|Publication number||US6092174 A|
|Application number||US 09/088,165|
|Publication date||Jul 18, 2000|
|Filing date||Jun 1, 1998|
|Priority date||Jun 1, 1998|
|Publication number||088165, 09088165, US 6092174 A, US 6092174A, US-A-6092174, US6092174 A, US6092174A|
|Inventors||Vladimir P. Roussakov|
|Original Assignee||Context, Inc.|
|Export Citation||BiBTeX, EndNote, RefMan|
|Patent Citations (12), Referenced by (159), Classifications (7), Legal Events (6)|
|External Links: USPTO, USPTO Assignment, Espacenet|
This invention relates to computer processors and in particular to distributed integrated circuit signal processors that are dynamically reconfigurable.
A current direction of development in computer technology is towards dynamically in-use reconfiguration in lieu of down-time reprogramming and software redirection of processors for computing. Known developments of configurable and dynamically reconfigurable computing to date fundamentally employ computer architecture such as field-programmable gate arrays (FPGA) of conventional logic gates in combination with conventionally programmable computers. There are no known computer processors having an integrated circuit of basic operating modules of computers in communication with an integrated circuit of communications buses in a manner taught by this invention.
An example of present reconfigurable computing is FPGAs that contain memory and arithmetic processing units but that are limited to use with special-purpose blocks of circuitry has been under development recently at Massachusetts Institute of Technology by Andre DeHon and Thomas F. Knight Jr. Another example is a dynamic instruction set computer (DISC) in which a conventional microprocessor has been combined with an FPGA by Brad L. Hutchings at Brigham Young University.
Additional examples of different but related developments in reconfigurable computing are described in the following patent documents. U.S. Pat. No. 5,600,845, issued to Gilson on Feb. 4, 1997, is limited to use with a "personal computer" as a "host" for "programming means defining an appropriate mode of operation of a gate array" (FPGA) as stated in its independent claims. The programming means are employed also to program input/output (I/O) blocks, logic blocks of conventional gates and routing resources. The Gilson patent describes a reprogrammable coprocessor, not a processor architecture which can function independently of an auxiliary computer as taught by this invention. In addition, the Gilson patent is limited to a core with a reduced instruction set computer (RISC) in a slave relationship to a master host processor instead of equal processor elements being contained in a central processing unit as taught by this invention. Dependance of the Gilson device on programming by a host computer may aid its versatility in comparison to some reconfigurable FPGAs but confines it to software limitations which are eliminated by this invention.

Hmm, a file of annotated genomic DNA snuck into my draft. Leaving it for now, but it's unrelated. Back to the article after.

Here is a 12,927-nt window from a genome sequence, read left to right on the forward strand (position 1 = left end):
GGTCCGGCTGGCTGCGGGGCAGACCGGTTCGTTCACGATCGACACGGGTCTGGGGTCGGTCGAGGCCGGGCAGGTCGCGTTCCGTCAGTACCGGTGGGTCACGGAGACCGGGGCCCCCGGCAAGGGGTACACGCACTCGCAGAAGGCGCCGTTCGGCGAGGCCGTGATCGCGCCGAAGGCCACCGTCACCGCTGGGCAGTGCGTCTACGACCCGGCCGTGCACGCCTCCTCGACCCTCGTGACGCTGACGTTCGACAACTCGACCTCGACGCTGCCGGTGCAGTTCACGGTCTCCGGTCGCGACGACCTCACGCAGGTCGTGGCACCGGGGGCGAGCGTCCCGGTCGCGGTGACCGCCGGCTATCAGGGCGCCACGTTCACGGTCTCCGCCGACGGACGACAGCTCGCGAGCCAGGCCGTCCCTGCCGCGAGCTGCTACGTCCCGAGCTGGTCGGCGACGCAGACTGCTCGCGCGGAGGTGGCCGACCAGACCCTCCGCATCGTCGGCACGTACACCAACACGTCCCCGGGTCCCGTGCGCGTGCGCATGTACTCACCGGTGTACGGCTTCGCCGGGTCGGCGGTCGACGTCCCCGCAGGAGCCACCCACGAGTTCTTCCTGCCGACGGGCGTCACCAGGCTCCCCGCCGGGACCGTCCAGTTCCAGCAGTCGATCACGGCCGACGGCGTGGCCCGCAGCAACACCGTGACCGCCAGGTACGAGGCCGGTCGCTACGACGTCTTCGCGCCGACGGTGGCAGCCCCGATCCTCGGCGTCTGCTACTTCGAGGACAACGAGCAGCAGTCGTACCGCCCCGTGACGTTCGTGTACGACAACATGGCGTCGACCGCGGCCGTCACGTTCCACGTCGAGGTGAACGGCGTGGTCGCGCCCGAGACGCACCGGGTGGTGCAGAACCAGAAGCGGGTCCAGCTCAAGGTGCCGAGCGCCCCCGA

U.S. Pat. No. 5,535,406, issued to Kolchinsky on Jul. 9, 1996, describes and illustrates a Netlist type of computer with a processor module containing FPGA employing conventional gates that it recommends as a "virtual processor module" for variable hardware functions. Independent claims 1 and 8 in the Kolchinsky patent list components with widely inclusive features not having architectural or working relationship to each other.
Neither describing nor illustrating computer architecture or working relationships of features other than a Netlist type of computer and FPGA with conventional gates for a "virtual" processor module, the Kolchinsky patent is limited to those features in the context in which they are described. It does not include a more broadly inclusive "reconfigurable, programmable logic matrix array" nor more broadly inclusive "programmable processing elements" than it describes or otherwise teaches. Claims 2 and 9 of the Kolchinsky patent specify that the "programmable logic matrix array comprises a plurality of programmable processing elements" but with description of FPGA of primarily a Netlist type of computer. Further, in light of extensive technical discussion of FPGA and Netlist related components with complexity of programming a core of low-level elements that the Kolchinsky patent did describe, other architecture and features in relationship to "programmable processing elements" would have been described and discussed also if they had been anticipated for the Kolchinsky patent.
The Kolchinsky patent did not describe the distributed, dynamically reconfigurable signal processor with a two-layered array of clustered basic operational modules as taught by this invention. Instead of FPGAs, the present invention describes architecture of a functionally complete processor based on a central processing unit having a core to which all computational resources are accessible for high specific computing density with a high degree of reconfigurability for a wide selection of classes of applications. Instead of conventional OR or AND gates employed in field programmable gate arrays, functionally intelligent modules with ALU capability and/or memory registers are distributed with integrated circuitry for a central-processing functional unit structure that makes application of algorithms much easier and more transparent for a user with this invention.